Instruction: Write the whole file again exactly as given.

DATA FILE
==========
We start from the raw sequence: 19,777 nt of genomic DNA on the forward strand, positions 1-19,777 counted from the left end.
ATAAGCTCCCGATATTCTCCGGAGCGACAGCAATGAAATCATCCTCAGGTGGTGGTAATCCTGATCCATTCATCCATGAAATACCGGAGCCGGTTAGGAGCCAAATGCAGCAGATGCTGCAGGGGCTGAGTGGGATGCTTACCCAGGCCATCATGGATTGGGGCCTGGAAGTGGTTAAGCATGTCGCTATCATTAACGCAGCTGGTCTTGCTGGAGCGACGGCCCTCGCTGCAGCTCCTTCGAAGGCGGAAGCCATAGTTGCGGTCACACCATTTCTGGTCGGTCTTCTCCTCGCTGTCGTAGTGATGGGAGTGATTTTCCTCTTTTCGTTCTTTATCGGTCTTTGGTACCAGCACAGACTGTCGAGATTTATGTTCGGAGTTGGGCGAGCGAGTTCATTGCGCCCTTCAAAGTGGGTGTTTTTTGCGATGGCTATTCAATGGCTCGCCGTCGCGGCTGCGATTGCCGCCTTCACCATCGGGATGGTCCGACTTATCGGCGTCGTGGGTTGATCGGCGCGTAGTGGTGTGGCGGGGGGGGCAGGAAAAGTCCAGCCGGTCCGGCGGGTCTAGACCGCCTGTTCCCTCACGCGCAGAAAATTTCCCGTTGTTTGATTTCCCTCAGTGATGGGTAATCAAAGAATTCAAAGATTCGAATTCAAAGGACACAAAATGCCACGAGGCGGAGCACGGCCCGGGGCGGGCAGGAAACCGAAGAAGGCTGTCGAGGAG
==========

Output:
We start from the raw sequence: 19,777 nt of genomic DNA on the forward strand, positions 1-19,777 counted from the left end.
ATAAGCTCCCGATATTCTCCGGAGCGACAGCAATGAAATCATCCTCAGGTGGTGGTAATCCTGATCCATTCATCCATGAAATACCGGAGCCGGTTAGGAGCCAAATGCAGCAGATGCTGCAGGGGCTGAGTGGGATGCTTACCCAGGCCATCATGGATTGGGGCCTGGAAGTGGTTAAGCATGTCGCTATCATTAACGCAGCTGGTCTTGCTGGAGCGACGGCCCTCGCTGCAGCTCCTTCGAAGGCGGAAGCCATAGTTGCGGTCACACCATTTCTGGTCGGTCTTCTCCTCGCTGTCGTAGTGATGGGAGTGATTTTCCTCTTTTCGTTCTTTATCGGTCTTTGGTACCAGCACAGACTGTCGAGATTTATGTTCGGAGTTGGGCGAGCGAGTTCATTGCGCCCTTCAAAGTGGGTGTTTTTTGCGATGGCTATTCAATGGCTCGCCGTCGCGGCTGCGATTGCCGCCTTCACCATCGGGATGGTCCGACTTATCGGCGTCGTGGGTTGATCGGCGCGTAGTGGTGTGGCGGGGGGGGCAGGAAAAGTCCAGCCGGTCCGGCGGGTCTAGACCGCCTGTTCCCTCACGCGCAGAAAATTTCCCGTTGTTTGATTTCCCTCAGTGATGGGTAATCAAAGAATTCAAAGATTCGAATTCAAAGGACACAAAATGCCACGAGGCGGAGCACGGCCCGGGGCGGGCAGGAAACCGAAGAAGGCTGTCGAGGAG